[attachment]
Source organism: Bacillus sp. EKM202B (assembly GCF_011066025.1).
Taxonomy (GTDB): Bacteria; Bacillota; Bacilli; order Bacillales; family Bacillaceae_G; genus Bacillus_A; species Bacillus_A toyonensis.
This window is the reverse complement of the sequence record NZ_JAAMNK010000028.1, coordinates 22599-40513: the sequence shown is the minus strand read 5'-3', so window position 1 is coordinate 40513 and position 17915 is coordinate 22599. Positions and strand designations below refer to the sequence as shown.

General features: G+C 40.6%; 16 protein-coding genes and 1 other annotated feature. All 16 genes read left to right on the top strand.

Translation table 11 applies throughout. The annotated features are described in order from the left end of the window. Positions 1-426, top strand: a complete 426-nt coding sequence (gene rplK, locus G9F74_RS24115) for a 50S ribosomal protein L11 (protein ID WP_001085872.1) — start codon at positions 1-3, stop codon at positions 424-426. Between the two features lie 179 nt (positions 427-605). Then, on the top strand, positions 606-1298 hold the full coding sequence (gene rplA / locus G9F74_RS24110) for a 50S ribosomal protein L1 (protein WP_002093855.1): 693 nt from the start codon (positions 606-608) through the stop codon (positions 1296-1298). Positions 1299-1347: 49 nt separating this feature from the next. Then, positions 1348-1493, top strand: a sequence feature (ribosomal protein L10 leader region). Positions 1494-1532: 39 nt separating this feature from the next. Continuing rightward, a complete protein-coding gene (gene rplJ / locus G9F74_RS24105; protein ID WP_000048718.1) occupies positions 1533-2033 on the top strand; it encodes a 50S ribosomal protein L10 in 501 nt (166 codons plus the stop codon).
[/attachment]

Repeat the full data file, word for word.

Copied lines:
Source organism: Bacillus sp. EKM202B (assembly GCF_011066025.1).
Taxonomy (GTDB): Bacteria; Bacillota; Bacilli; order Bacillales; family Bacillaceae_G; genus Bacillus_A; species Bacillus_A toyonensis.
This window is the reverse complement of the sequence record NZ_JAAMNK010000028.1, coordinates 22599-40513: the sequence shown is the minus strand read 5'-3', so window position 1 is coordinate 40513 and position 17915 is coordinate 22599. Positions and strand designations below refer to the sequence as shown.

General features: G+C 40.6%; 16 protein-coding genes and 1 other annotated feature. All 16 genes read left to right on the top strand.

Translation table 11 applies throughout. The annotated features are described in order from the left end of the window. Positions 1-426, top strand: a complete 426-nt coding sequence (gene rplK, locus G9F74_RS24115) for a 50S ribosomal protein L11 (protein ID WP_001085872.1) — start codon at positions 1-3, stop codon at positions 424-426. Between the two features lie 179 nt (positions 427-605). Then, on the top strand, positions 606-1298 hold the full coding sequence (gene rplA / locus G9F74_RS24110) for a 50S ribosomal protein L1 (protein WP_002093855.1): 693 nt from the start codon (positions 606-608) through the stop codon (positions 1296-1298). Positions 1299-1347: 49 nt separating this feature from the next. Then, positions 1348-1493, top strand: a sequence feature (ribosomal protein L10 leader region). Positions 1494-1532: 39 nt separating this feature from the next. Continuing rightward, a complete protein-coding gene (gene rplJ / locus G9F74_RS24105; protein ID WP_000048718.1) occupies positions 1533-2033 on the top strand; it encodes a 50S ribosomal protein L10 in 501 nt (166 codons plus the stop codon).